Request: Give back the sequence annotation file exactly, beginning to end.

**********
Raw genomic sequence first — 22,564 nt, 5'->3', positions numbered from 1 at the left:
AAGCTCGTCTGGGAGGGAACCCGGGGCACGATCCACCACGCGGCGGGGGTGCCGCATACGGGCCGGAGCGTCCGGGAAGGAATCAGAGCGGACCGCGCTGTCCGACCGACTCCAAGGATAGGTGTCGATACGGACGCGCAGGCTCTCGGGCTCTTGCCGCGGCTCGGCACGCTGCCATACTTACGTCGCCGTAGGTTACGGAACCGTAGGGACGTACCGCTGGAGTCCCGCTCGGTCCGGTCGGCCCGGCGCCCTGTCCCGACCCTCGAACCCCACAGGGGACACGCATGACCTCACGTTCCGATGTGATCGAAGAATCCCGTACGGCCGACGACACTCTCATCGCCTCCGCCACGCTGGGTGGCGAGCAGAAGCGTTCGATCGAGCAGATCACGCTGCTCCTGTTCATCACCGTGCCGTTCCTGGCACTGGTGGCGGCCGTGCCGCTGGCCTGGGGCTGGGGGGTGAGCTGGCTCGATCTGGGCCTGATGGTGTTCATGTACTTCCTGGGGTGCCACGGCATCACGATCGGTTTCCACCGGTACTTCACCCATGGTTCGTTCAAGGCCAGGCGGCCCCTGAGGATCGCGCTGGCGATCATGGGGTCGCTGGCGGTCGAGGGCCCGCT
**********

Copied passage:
Raw genomic sequence first — 22,564 nt, 5'->3', positions numbered from 1 at the left:
AAGCTCGTCTGGGAGGGAACCCGGGGCACGATCCACCACGCGGCGGGGGTGCCGCATACGGGCCGGAGCGTCCGGGAAGGAATCAGAGCGGACCGCGCTGTCCGACCGACTCCAAGGATAGGTGTCGATACGGACGCGCAGGCTCTCGGGCTCTTGCCGCGGCTCGGCACGCTGCCATACTTACGTCGCCGTAGGTTACGGAACCGTAGGGACGTACCGCTGGAGTCCCGCTCGGTCCGGTCGGCCCGGCGCCCTGTCCCGACCCTCGAACCCCACAGGGGACACGCATGACCTCACGTTCCGATGTGATCGAAGAATCCCGTACGGCCGACGACACTCTCATCGCCTCCGCCACGCTGGGTGGCGAGCAGAAGCGTTCGATCGAGCAGATCACGCTGCTCCTGTTCATCACCGTGCCGTTCCTGGCACTGGTGGCGGCCGTGCCGCTGGCCTGGGGCTGGGGGGTGAGCTGGCTCGATCTGGGCCTGATGGTGTTCATGTACTTCCTGGGGTGCCACGGCATCACGATCGGTTTCCACCGGTACTTCACCCATGGTTCGTTCAAGGCCAGGCGGCCCCTGAGGATCGCGCTGGCGATCATGGGGTCGCTGGCGGTCGAGGGCCCGCT